Falcon chicks to be banded in Fargo
FARGO — Annie the peregrine falcon had three surprises for folks who watch the raptors nest atop the downtown Bank of the West tower overlooking Fargo’s Island Park.
It turns out Annie should have been named Andy, since he’s the proud father of three peregrine chicks, born to a female named Miracle.
The banding of the chicks, the 13th annual peregrine banding event here, will be Tuesday morning at a Bank of the West conference room, the bank and Audubon Dakota announced Wednesday.
The first 100 spectators who arrive will be able to watch scientists place bands on the chicks, which are called eyasses, enabling biologists and others to track the birds’ movements once they leave the nest and migrate south this fall.
The fluffy chicks hatched over the Memorial Day weekend, following their parents’ arrival at the bank’s east-facing nesting box in late March.
Annie is stuck with his feminine name despite his paternal status because once a raptor has been officially named in a registry, it sticks.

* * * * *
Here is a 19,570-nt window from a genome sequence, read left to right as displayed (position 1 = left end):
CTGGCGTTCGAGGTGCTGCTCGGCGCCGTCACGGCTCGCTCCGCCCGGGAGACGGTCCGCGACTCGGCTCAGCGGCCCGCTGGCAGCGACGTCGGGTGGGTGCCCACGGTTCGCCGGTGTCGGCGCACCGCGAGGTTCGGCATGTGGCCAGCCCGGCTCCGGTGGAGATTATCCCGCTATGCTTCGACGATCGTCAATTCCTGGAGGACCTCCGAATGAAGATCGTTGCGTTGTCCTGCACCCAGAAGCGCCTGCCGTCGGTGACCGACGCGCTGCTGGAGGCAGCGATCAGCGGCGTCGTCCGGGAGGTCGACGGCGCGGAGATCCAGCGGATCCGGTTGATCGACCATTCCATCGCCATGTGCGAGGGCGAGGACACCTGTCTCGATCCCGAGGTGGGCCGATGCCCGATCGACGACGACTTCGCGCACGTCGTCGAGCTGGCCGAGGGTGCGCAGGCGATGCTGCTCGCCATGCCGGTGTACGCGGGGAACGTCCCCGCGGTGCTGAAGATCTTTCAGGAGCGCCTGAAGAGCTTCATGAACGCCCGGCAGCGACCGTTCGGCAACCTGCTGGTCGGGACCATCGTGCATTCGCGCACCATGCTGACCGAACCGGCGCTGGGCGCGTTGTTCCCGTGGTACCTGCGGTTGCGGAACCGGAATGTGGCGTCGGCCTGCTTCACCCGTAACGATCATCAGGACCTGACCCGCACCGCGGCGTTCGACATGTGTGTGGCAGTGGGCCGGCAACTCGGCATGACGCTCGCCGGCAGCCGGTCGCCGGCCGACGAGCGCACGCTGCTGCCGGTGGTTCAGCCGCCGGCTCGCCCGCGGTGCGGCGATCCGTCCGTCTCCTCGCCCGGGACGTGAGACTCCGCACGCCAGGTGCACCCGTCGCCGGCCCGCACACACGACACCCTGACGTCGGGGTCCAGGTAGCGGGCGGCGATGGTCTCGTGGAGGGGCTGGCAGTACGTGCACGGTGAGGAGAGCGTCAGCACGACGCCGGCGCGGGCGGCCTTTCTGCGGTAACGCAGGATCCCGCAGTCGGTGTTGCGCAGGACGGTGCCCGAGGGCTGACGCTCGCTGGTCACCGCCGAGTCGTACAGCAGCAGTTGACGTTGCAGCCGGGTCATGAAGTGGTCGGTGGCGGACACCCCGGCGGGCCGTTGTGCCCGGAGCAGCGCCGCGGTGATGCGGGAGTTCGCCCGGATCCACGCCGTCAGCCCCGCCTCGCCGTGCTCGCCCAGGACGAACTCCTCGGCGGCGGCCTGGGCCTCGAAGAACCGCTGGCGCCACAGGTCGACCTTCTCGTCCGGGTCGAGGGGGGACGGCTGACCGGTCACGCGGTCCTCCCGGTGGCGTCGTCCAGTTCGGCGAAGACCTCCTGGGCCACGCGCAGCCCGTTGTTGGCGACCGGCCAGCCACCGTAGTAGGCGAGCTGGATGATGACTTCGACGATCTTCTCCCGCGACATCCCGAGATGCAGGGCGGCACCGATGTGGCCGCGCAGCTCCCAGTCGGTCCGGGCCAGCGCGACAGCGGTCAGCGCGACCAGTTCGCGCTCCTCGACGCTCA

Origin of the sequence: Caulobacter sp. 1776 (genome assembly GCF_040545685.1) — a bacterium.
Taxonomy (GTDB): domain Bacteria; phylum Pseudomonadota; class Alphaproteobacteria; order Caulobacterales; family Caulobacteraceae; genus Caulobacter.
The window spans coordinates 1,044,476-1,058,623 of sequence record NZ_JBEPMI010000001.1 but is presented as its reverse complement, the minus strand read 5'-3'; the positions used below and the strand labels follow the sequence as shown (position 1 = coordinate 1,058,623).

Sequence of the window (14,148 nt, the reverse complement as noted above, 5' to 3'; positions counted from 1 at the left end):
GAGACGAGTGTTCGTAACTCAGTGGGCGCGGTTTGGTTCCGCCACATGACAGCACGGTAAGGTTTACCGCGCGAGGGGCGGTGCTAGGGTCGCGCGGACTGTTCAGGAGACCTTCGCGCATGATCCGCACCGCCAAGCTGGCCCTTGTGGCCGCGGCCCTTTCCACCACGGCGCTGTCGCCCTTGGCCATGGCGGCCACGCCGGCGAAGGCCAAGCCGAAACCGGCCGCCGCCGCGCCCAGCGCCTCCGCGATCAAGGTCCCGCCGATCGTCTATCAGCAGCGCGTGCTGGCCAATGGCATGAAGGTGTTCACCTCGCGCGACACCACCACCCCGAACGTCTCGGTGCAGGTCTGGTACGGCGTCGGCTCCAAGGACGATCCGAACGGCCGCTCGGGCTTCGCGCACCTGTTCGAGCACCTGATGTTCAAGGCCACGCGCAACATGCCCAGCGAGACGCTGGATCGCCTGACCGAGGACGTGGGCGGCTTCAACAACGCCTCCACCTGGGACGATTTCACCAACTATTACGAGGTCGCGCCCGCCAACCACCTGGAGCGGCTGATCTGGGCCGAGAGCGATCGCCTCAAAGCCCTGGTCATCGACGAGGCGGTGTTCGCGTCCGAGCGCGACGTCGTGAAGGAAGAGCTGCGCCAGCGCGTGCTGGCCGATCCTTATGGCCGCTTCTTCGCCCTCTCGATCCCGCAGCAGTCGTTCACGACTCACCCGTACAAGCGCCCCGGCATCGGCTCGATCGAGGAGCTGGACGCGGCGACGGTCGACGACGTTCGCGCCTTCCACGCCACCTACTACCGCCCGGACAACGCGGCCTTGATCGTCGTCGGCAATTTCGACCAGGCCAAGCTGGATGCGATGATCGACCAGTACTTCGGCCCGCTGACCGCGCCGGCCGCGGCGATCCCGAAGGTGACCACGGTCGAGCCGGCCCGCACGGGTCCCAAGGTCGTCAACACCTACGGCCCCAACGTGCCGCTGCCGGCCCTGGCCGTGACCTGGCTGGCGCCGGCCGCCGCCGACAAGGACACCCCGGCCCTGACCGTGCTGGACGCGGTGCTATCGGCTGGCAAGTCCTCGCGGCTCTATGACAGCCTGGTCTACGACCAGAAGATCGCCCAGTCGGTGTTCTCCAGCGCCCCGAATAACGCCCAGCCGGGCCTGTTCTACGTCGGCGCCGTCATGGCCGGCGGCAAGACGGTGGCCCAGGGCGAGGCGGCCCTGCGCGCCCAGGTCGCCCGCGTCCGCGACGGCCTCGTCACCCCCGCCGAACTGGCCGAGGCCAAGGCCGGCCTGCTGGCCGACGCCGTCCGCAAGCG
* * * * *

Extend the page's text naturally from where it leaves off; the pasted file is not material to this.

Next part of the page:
“Once it’s named and it’s in the books, there isn’t much you can do about it,” said Ben Williams, conservation programs coordinator for Audubon Dakota.
In fact, names are assigned when a chick is banded, so Tuesday’s banding ceremony will be an important occasion for Annie and Miracle’s brood.
Thanks to the FalconCam, which can be accessed online, anyone who is interested can check on the chicks’ progress at www.fargofalcons.com.
“Having the ability to watch these chicks grow and develop, as well as their interactions with the adults, is pretty amazing,” Williams said.
Falcon fanciers at the Bank of the West have been able to watch brooding peregrine falcon pairs raise 36 offspring since 2001.
“We are delighted and honored to host the falcons again this year,” said Scott Green, branch area manager at Bank of the West.
Annie and Miracle nested at Bank of the West last year. A chick born there has been observed nesting in Grand Forks, which has a nesting box on a water tower on the campus of the University of North Dakota, Williams said.
Donations to the Fargo Falcon Project, to help ensure its continued improvement, can be made by visiting the fargofalcons.com website or by sending them to Audubon Dakota, 118 N. Broadway, Suite 512, Fargo, ND 58102.